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Thursday, May 5, 2011

Tourism in the Palestinian

(Palestine Twitter)-Tourism in the Palestinian territories refers to tourism in the West Bank and Gaza Strip. The tourism industry declined 90% following the Second Intifada in 2000, though it had recovered, with 2.6 million tourists in 2009, 1.7 million from abroad. Palestinian Authority's Tourism minister is Khouloud Daibes. Presently, foreign tourism is restricted to the West Bank, due to the Israeli blockade of the Hamas controlled Gaza Strip.
The Palestinian Authority and Israeli tourism ministries work together on tourism in the Palestinian territories in a Joint Committee. Israel administrates the movement of tourists into the West Bank

West Bank
The tourist industry in the West Bank collapsed after the 1967 Arab-Israeli War, but had recovered by the 1990s. Tourism focuses on historical and biblical sites in East Jerusalem and Bethlehem, and the economy of the latter is particularly dependent on tourism. Over 80% of tourists visiting the Palestinian territories go to Bethlehem, mostly for brief visits; occupancy rates in hotels in Bethlehem were only 2.5% in 2005 because most visitors stay in Jerusalem. 60,000 Christian pilgrims visited the Church of the Nativity during Christmas 2007, and around 1.3 million tourists visited Bethlehem in 2008. In 2007 there were over 300,000 guests at Palestinian hotels, half in East Jerusalem.

Gaza
The climate of the Gaza Strip (an average temperature of 26°C in August) and its 75 km of coastline make it ideal in principle for foreign tourism, which could provide a basis for the economy of Gaza. Tourism between Egypt and Gaza was active before 1967, and Gaza was a resort with hotel casinos, but few tourists visited after the war. A recession in Israel in the mid-80s again reduced tourism in Gaza to almost none.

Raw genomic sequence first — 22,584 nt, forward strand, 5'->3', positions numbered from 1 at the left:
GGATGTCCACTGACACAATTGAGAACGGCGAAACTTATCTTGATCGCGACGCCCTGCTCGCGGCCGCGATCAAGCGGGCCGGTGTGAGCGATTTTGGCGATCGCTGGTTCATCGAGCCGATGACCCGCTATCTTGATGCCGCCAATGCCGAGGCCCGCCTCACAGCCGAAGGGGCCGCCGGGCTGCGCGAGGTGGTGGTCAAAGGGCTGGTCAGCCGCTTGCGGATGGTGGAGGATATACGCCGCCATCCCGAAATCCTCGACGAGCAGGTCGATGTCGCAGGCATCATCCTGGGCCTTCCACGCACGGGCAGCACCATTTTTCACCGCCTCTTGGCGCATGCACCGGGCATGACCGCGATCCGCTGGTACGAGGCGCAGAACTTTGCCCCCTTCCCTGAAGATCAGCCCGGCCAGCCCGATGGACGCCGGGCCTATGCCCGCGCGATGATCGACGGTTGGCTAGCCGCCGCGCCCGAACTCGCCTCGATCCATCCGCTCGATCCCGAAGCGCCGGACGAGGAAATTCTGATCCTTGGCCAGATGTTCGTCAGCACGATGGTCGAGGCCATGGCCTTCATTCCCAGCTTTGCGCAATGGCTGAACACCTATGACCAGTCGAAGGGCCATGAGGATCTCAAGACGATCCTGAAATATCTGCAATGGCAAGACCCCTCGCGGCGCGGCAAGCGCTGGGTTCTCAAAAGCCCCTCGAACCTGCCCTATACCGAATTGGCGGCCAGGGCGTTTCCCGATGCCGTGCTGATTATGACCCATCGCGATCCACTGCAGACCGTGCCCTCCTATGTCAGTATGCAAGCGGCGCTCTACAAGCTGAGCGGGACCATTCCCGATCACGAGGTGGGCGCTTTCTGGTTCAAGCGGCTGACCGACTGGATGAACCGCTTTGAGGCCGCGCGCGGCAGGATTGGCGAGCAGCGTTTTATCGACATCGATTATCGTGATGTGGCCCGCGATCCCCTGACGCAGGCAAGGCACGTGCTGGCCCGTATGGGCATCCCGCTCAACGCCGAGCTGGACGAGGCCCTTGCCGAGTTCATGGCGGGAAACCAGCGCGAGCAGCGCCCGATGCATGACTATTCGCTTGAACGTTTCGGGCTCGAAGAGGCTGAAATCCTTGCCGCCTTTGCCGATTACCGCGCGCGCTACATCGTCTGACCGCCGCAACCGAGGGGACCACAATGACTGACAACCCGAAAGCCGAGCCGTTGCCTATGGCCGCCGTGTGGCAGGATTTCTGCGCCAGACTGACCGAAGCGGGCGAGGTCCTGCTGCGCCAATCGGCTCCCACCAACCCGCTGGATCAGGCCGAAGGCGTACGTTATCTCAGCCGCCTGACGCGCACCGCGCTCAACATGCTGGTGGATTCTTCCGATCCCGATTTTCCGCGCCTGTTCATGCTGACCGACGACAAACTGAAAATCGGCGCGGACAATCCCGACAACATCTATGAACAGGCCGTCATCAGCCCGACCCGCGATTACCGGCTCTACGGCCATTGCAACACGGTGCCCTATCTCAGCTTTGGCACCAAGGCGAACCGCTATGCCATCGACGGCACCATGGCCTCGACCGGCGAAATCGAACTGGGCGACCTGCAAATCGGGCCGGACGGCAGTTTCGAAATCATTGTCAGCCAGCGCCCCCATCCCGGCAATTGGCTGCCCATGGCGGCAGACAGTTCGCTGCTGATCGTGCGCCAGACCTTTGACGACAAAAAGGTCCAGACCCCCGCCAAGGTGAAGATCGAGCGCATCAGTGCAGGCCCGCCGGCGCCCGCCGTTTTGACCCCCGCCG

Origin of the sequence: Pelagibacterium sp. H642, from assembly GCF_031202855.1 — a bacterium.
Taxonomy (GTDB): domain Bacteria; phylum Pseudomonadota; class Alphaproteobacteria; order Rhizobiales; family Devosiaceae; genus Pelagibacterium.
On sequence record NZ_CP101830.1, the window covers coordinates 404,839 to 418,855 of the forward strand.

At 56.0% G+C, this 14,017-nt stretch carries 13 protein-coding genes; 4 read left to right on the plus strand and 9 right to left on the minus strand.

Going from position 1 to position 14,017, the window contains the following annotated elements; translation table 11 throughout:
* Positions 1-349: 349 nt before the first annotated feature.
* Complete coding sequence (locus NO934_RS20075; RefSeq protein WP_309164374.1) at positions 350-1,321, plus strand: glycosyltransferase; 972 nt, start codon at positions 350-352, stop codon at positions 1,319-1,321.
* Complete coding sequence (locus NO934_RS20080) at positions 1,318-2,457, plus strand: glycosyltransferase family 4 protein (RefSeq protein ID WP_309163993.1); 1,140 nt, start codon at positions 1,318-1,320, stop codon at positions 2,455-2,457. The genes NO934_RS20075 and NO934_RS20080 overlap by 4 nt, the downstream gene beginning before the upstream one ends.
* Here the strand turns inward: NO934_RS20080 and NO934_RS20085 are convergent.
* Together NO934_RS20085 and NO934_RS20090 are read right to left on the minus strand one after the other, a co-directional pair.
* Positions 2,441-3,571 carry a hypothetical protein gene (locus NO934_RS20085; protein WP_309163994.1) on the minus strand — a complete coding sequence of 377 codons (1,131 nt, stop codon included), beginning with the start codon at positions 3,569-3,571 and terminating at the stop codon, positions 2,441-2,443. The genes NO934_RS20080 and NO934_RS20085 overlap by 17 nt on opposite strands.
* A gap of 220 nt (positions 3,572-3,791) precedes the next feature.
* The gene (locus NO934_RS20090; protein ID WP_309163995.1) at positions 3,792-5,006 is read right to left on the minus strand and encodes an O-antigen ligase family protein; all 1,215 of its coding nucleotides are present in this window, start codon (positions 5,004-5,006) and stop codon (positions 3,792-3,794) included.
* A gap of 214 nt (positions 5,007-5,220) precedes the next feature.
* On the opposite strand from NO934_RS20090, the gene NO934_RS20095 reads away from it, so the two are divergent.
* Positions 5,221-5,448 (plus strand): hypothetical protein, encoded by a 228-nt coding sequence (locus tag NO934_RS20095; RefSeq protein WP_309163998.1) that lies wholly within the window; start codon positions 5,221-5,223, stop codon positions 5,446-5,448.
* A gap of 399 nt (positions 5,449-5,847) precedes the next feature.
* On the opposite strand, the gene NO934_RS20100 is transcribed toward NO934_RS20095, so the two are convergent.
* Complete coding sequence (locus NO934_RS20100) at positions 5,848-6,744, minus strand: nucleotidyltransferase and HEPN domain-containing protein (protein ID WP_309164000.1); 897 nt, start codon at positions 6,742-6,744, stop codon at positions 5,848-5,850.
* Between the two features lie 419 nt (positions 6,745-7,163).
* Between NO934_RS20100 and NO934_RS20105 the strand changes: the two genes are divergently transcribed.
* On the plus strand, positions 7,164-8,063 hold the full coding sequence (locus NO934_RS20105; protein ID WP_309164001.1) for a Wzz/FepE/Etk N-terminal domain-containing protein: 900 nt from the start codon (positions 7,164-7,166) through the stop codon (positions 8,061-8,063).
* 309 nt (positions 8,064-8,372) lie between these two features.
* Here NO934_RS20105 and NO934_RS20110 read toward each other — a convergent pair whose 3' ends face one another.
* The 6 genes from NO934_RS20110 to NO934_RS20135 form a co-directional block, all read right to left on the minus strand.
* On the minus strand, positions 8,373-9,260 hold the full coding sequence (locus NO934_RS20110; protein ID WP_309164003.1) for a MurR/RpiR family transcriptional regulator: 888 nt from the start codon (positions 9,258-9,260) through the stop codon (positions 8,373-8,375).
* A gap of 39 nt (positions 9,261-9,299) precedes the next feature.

Before the second intifada, Gaza could be reached by tourists by taking a private taxi via the Erez crossing point, or via a flight to Gaza International Airport. Gaza City had few attractions aside from the Palestine Square bazaar and the beach area, which had hotels, restaurants, and a fishing market. Israeli Arabs visited beaches in Gaza, and there were popular nightclubs.
In 2001, the Palestinian Ministry of Environmental Affairs said that the beaches in Gaza were too polluted with sewage for safe beach tourism and that beach-side construction has been haphazard and unplanned. The Palestinian National Authority identified the Jabalya/Beit Lahya, Gaza City, Nezarim/Wadi Gazi, and Rafah/Khan Yunis beach areas as having potential for the development of beach tourism in 2001. Following the Israeli disengagement from Gaza in August 2005 there were expectations that tourism in Gaza could be developed,

Zimmers and biblical attractions
Israeli settlers in the West Bank run vacation cabins called "zimmers" with special amenities for Orthodox Jews. A biblical tourist attraction in Alon, Genesis Land, is visited by Jews, Christians and Muslims, who take part in building Bible-era tents, herding sheep and goats, and drawing water from a well. One of the zimmers is called Abraham's Tent.

Major sites
Bethlehem - Burial place of the matriarch Rachel and birthplace of King David and of Jesus. Around 1.3 million tourists visited the city in 2008.
Church of the Nativity[7] - A church built over the cave that tradition marks as the birthplace of Jesus of Nazareth. It is a popular attraction sacred to both Christians and Muslims.
Shepherd's Field - Just outside of Beit Sahour, the field is said to be were Jesus's birth was announced to a group of shepherds.
Manger Square - A city square in the center of Bethlehem that takes its name from the manger where Jesus was born.
Solomon's Pools - A prominent site in the al-Khader area, named after King Solomon.
Salesian Cremisan Monastery — A winery as well as a convent in the suburb of Beit Jala.
Jericho- The Biblical city is believed to be one of the oldest in the world. With its proximity to the Dead Sea, Jericho is the most popular destination among Palestinian tourists. Tourism increased by nearly 42.3% in the first three quarters of 2008 as crossing between areas under PA control and Israel became less restricted.
Hebron -A holy city in Judaism and Islamic tradition, and the place where the Tomb of the Patriarchs and Matriarchs is located. According to the tradition, this is the burial place of the great patriarchs (Abraham, Isaac, and Jacob) and matriarchs (Sarah, Rebecca, and Leah). It was also the capital of the Kingdom of Israel before King David moved it to Jerusalem.

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